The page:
David S. K. Magnuson, Ph.D.

Photo of David Magnuson

Friends for Michael Endowed Professor, Departments of Neurological Surgery, Anatomical Sciences & Neurobiology, and Biomedical Engineering

 Phone: 502-852-6551; Fax: 502-852-5148

  E-mail David Magnuson

Research Focus:

  The research in my laboratory is focused on the neurons and pathways in the spinal cord that are responsible for locomotion, and on applying what we learn about locomotor systems to spinal cord injury and repair.

  One of our primary investigations is focused on the long propriospinal neurons and pathways in the spinal cord that link the lumbar and cervical enlargements. These circuits are well-suited to participate in locomotion and are thought to mediate forelimb/hindlimb coordination in animals and upper-body/arm movement during walking and running in humans. In collaboration with the Whittemore lab here at UofL and with Simon Danner and Ilya Rybak at Drexel University, we use a combination of approaches including cutting-edge behavioral analysis, virus-based synaptic silencing and neuronal labeling (including trans-synaptic labeling) and computer modeling. We are seeking to determine the roles played by specific descending and ascending pathways in locomotor activity in normal and spinal cord injured rats. The most recent results from this project suggest that silencing long-ascending or long-descending propriospinal neurons disrupts inter-limb coordination during stepping. Many of the propriospinal axons are located in the outermost rim of white matter and are spared following contusion spinal cord injuries, making them excellent potential targets for therapeutic approaches following spinal cord injury. Surprisingly, when these neurons were silenced post-spinal cord injury, the locomotor function of the animals actually improved, bringing into question the relationship between spared axons and functional recovery.

  A second major project in my laboratory is aimed at gaining a better understanding of activity-based rehabilitation, one of the primary rehabilitation strategies used clinically, that usually takes the form of body-weight supported treadmill training. We are currently using several different approaches in animal models including swimming, shallow water walking, and large cages as strategies to enhance recovery and tiny cages or immobilization in a rat wheel-chair to reduce hindlimb movement and recovery after injury. We are investigating the mechanisms underlying functional recovery following activity-based rehabilitation including the role(s) that cutaneous feedback, limb-loading and frequency, timing and duration of training play in a successful rehabilitation program. This project naturally as evolved to include a major focus on cardiovascular and autonomic function and we have discovered that simple approaches like cage size (tiny cages to restrict activity and large cages to enhance activity) are sufficient to make significant changes in key cardiovascular outcomes after a spinal cord injury.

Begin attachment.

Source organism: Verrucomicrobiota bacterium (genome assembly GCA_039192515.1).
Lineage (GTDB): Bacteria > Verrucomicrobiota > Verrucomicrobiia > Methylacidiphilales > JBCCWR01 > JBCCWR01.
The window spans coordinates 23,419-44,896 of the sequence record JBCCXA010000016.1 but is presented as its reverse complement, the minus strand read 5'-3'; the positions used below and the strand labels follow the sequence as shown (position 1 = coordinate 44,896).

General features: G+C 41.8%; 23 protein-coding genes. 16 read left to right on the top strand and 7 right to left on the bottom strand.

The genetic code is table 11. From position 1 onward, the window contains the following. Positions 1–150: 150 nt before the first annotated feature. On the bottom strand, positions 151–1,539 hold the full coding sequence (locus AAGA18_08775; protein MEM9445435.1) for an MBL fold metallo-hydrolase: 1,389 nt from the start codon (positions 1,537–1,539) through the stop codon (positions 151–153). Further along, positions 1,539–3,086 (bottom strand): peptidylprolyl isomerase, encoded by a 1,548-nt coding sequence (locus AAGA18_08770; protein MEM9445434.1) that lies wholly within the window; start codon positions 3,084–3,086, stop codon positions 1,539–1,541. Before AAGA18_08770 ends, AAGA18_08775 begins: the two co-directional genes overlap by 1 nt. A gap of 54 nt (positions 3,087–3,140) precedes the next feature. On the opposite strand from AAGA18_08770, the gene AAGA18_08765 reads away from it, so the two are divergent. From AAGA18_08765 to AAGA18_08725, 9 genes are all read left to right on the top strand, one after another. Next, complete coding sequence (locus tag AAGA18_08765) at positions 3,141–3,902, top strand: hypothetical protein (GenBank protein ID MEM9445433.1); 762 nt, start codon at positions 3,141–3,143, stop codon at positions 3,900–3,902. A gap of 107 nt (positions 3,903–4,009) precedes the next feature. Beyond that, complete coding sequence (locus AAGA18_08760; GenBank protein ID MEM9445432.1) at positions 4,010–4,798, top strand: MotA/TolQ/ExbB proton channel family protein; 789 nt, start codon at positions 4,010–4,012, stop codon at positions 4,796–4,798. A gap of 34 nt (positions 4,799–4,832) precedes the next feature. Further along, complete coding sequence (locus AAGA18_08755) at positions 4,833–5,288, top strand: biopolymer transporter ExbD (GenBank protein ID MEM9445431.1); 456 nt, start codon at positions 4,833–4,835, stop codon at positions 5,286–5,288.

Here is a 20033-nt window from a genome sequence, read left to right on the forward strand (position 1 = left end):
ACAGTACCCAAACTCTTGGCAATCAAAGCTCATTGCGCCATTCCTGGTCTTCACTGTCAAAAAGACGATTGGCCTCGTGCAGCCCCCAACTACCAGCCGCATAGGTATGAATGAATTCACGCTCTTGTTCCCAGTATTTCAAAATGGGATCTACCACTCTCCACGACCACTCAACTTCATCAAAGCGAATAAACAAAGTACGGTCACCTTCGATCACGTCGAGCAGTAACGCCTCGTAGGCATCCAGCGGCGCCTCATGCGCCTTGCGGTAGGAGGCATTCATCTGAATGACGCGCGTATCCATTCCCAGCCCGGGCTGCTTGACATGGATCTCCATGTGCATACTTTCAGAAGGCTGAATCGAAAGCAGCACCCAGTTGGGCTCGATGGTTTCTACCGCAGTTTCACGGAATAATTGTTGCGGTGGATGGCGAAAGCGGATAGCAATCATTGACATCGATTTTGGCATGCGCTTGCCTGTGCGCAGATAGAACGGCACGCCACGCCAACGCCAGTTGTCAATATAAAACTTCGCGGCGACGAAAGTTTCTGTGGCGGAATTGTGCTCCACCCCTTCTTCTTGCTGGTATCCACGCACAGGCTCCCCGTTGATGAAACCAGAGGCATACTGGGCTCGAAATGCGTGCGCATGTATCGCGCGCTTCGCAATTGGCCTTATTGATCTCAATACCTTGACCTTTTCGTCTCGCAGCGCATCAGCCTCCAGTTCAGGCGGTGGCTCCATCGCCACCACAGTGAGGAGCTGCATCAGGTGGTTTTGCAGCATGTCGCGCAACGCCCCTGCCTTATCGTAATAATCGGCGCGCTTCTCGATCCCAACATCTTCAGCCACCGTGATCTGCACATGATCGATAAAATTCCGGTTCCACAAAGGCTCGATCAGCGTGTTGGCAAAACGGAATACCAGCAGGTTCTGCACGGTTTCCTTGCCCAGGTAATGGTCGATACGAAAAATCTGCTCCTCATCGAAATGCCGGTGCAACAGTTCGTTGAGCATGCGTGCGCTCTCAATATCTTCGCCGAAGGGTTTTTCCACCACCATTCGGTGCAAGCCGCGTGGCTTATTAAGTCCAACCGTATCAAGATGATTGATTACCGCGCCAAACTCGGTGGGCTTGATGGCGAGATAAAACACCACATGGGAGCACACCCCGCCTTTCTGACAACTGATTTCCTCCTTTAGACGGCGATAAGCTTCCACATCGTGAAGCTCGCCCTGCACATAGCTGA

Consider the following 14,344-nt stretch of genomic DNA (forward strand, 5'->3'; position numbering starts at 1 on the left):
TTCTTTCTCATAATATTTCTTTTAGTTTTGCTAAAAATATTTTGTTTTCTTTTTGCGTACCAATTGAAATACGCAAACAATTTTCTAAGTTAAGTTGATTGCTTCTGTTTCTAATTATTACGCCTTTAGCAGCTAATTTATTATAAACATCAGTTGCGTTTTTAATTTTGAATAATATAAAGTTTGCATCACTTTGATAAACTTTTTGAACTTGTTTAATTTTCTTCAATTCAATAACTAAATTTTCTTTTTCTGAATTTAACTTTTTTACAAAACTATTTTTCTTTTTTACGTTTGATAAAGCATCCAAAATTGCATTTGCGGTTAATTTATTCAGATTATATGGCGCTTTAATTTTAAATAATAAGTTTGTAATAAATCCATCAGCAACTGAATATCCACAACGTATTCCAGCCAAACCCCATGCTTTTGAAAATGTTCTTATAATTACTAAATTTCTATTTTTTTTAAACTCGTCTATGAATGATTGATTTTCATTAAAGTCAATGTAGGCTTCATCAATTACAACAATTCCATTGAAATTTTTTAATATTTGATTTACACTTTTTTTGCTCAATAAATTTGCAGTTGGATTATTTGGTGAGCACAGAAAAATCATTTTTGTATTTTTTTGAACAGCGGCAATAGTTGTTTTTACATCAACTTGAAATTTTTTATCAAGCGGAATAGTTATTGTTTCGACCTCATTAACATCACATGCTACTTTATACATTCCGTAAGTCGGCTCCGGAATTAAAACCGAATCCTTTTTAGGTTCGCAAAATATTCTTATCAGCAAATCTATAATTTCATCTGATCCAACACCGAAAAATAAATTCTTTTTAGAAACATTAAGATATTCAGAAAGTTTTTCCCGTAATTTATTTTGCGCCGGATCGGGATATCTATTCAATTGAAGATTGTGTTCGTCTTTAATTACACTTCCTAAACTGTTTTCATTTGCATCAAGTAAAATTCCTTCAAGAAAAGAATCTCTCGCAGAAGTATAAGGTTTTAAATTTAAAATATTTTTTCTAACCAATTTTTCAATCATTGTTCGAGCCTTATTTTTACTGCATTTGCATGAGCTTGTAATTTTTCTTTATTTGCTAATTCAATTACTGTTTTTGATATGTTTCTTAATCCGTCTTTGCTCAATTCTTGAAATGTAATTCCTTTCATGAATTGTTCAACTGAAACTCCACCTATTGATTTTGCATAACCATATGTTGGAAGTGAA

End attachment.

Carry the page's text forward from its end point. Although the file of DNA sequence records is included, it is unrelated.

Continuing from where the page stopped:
Our third major project is focused on a clinical-modeled physical therapy strategy that mimics the stretching that is applied to lower extremity muscles after a spinal cord injury in an effort to reduce spasticity and to maintain joint range-of-motion. Many patients with spinal cord injury experience severe spasticity and contractures, a severe limitation to joint range of motion that can be debilitating. Currently, the primary non-surgical approach to prevent and reverse contractures is muscle stretch, either manually or using a splint or cast. We have discovered that muscle stretch, when applied either acutely or chronically after an incomplete spinal cord injury has a devastating effect on locomotor function with concomitant evidence for negative spinal plasticity involving nociceptors (pain fibers). In collaboration with the Petruska laboratory we are investigating the physiological mechanisms underlying this phenomenon and trying to determine if stretching might in fact be detrimental to recovery in people with SCI.

  In addition, we have a project that focuses on the biomechanics of passive cycling, which is a commonly used approach both clinically and pre-clinically. We have focused on gaining a full understanding of how crank length, cycle frequency, injury location and severity and time post-injury alter the pedal reaction forces that are dictated by muscle activation during this commonly used exercise strategy. This project is a collaboration with Drs. David Rouffet (Exercise Science) and Thomas Roussel (Bioengineering).

  Finally, we have an ongoing bioinformatics project focused on enhancing our data analysis and approach to experimental design. This project is in collaboration with Dr. Cynthia Gomes (Petruska Lab) and Drs. Eric Rouchka and Julia Chariker (Computer Science and Engineering).

Click to view all of Dr. kaelin's publications on PubMed

Key Publications:

Zholudeva LV, Abraira VE, Satkunendrarajah K, McDevitt TC, Goulding MD, Magnuson DSK, Lane MA. 2021 Spinal Interneurons as Gatekeepers to Neuroplasticity after Injury or Disease. J Neurosci. 41(5):845-854. PMID: 33472820.